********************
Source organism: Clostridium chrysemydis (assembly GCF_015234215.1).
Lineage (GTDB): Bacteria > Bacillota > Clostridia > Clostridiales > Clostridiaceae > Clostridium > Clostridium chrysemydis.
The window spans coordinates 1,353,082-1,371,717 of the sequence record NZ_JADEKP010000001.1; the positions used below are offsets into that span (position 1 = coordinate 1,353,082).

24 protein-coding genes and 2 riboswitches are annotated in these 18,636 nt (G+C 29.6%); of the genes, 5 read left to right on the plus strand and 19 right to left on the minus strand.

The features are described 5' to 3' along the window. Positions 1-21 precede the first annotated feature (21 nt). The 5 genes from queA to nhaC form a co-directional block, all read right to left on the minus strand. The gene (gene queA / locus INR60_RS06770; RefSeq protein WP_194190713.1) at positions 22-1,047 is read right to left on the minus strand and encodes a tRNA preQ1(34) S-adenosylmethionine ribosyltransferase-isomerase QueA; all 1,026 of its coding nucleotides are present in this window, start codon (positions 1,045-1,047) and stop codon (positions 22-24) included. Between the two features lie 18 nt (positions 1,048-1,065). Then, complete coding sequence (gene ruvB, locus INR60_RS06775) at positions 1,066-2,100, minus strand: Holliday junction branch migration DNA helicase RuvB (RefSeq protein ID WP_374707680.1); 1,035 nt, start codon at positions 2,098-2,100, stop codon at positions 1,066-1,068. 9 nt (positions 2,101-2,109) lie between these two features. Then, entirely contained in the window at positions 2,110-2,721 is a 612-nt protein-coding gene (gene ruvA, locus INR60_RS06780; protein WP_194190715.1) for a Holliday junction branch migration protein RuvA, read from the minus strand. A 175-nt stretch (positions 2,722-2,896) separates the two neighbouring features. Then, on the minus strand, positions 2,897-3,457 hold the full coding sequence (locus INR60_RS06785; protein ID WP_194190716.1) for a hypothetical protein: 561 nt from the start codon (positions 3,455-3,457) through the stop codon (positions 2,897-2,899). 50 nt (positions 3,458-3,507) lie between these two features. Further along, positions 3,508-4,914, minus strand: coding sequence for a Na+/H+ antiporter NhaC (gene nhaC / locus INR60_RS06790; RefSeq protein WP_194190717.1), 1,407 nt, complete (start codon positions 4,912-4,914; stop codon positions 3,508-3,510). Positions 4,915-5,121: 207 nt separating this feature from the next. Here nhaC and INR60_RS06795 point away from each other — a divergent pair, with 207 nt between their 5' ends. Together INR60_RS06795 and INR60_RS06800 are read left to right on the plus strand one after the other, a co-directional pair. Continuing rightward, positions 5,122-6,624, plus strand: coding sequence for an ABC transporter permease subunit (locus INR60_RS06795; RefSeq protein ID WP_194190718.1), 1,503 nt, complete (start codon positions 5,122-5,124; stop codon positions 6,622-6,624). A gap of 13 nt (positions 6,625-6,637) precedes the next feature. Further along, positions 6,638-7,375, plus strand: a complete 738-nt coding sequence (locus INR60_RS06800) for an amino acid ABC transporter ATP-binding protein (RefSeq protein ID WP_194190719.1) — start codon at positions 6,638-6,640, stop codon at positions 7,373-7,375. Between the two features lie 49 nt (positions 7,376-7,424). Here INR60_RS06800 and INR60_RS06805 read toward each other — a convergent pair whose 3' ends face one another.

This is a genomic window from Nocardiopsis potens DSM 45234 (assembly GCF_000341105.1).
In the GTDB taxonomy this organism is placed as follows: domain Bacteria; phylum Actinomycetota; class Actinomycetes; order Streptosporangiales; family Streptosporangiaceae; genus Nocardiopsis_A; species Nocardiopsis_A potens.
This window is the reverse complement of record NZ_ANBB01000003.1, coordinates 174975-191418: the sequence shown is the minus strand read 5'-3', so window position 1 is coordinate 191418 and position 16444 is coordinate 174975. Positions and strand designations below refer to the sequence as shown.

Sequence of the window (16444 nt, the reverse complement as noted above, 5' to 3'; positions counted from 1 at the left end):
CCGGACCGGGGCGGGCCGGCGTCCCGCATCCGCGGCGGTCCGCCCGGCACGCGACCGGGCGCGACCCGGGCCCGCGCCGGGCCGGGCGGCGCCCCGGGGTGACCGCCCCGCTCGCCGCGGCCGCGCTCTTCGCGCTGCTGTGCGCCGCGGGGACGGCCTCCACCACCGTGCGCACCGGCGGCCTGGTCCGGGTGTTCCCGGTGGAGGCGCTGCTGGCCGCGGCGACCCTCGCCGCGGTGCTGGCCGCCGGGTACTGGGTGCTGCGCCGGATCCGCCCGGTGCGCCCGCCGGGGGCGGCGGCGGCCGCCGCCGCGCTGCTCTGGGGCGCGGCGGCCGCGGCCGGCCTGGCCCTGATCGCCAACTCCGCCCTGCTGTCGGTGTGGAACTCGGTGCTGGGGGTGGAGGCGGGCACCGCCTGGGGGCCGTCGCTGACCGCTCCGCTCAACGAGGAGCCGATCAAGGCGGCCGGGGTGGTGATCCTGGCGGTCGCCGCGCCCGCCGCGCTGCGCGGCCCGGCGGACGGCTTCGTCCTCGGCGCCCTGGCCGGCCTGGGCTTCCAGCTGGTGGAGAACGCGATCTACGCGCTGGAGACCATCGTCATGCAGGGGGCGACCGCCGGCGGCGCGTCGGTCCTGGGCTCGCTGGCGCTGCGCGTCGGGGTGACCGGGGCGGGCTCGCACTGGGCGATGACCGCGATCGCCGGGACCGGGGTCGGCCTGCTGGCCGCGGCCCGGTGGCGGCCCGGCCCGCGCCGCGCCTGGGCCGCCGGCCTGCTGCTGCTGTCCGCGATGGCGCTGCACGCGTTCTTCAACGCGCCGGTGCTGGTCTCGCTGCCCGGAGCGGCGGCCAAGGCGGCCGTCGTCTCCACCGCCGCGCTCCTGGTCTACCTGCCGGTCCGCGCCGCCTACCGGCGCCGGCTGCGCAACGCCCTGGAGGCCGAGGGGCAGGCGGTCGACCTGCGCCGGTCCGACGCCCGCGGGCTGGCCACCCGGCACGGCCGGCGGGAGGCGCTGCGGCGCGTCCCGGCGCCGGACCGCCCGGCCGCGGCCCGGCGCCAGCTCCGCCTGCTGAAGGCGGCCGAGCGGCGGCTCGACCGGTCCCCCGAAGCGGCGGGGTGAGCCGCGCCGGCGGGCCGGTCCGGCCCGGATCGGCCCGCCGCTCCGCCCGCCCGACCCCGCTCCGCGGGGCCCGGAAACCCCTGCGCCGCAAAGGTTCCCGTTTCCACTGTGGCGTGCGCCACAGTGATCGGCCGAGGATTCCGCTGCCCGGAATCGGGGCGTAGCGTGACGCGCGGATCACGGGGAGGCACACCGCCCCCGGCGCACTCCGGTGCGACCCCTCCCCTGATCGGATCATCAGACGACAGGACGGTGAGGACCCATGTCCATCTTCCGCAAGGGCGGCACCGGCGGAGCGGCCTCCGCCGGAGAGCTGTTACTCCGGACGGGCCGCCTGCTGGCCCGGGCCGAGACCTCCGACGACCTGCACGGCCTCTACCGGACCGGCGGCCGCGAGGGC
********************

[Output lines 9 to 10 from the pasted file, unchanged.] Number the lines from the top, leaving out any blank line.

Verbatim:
Sequence of the window (16444 nt, the reverse complement as noted above, 5' to 3'; positions counted from 1 at the left end):
CCGGACCGGGGCGGGCCGGCGTCCCGCATCCGCGGCGGTCCGCCCGGCACGCGACCGGGCGCGACCCGGGCCCGCGCCGGGCCGGGCGGCGCCCCGGGGTGACCGCCCCGCTCGCCGCGGCCGCGCTCTTCGCGCTGCTGTGCGCCGCGGGGACGGCCTCCACCACCGTGCGCACCGGCGGCCTGGTCCGGGTGTTCCCGGTGGAGGCGCTGCTGGCCGCGGCGACCCTCGCCGCGGTGCTGGCCGCCGGGTACTGGGTGCTGCGCCGGATCCGCCCGGTGCGCCCGCCGGGGGCGGCGGCGGCCGCCGCCGCGCTGCTCTGGGGCGCGGCGGCCGCGGCCGGCCTGGCCCTGATCGCCAACTCCGCCCTGCTGTCGGTGTGGAACTCGGTGCTGGGGGTGGAGGCGGGCACCGCCTGGGGGCCGTCGCTGACCGCTCCGCTCAACGAGGAGCCGATCAAGGCGGCCGGGGTGGTGATCCTGGCGGTCGCCGCGCCCGCCGCGCTGCGCGGCCCGGCGGACGGCTTCGTCCTCGGCGCCCTGGCCGGCCTGGGCTTCCAGCTGGTGGAGAACGCGATCTACGCGCTGGAGACCATCGTCATGCAGGGGGCGACCGCCGGCGGCGCGTCGGTCCTGGGCTCGCTGGCGCTGCGCGTCGGGGTGACCGGGGCGGGCTCGCACTGGGCGATGACCGCGATCGCCGGGACCGGGGTCGGCCTGCTGGCCGCGGCCCGGTGGCGGCCCGGCCCGCGCCGCGCCTGGGCCGCCGGCCTGCTGCTGCTGTCCGCGATGGCGCTGCACGCGTTCTTCAACGCGCCGGTGCTGGTCTCGCTGCCCGGAGCGGCGGCCAAGGCGGCCGTCGTCTCCACCGCCGCGCTCCTGGTCTACCTGCCGGTCCGCGCCGCCTACCGGCGCCGGCTGCGCAACGCCCTGGAGGCCGAGGGGCAGGCGGTCGACCTGCGCCGGTCCGACGCCCGCGGGCTGGCCACCCGGCACGGCCGGCGGGAGGCGCTGCGGCGCGTCCCGGCGCCGGACCGCCCGGCCGCGGCCCGGCGCCAGCTCCGCCTGCTGAAGGCGGCCGAGCGGCGGCTCGACCGGTCCCCCGAAGCGGCGGGGTGAGCCGCGCCGGCGGGCCGGTCCGGCCCGGATCGGCCCGCCGCTCCGCCCGCCCGACCCCGCTCCGCGGGGCCCGGAAACCCCTGCGCCGCAAAGGTTCCCGTTTCCACTGTGGCGTGCGCCACAGTGATCGGCCGAGGATTCCGCTGCCCGGAATCGGGGCGTAGCGTGACGCGCGGATCACGGGGAGGCACACCGCCCCCGGCGCACTCCGGTGCGACCCCTCCCCTGATCGGATCATCAGACGACAGGACGGTGAGGACCCATGTCCATCTTCCGCAAGGGCGGCACCGGCGGAGCGGCCTCCGCCGGAGAGCTGTTACTCCGGACGGGCCGCCTGCTGGCCCGGGCCGAGACCTCCGACGACCTGCACGGCCTCTACCGGACCGGCGGCCGCGAGGGC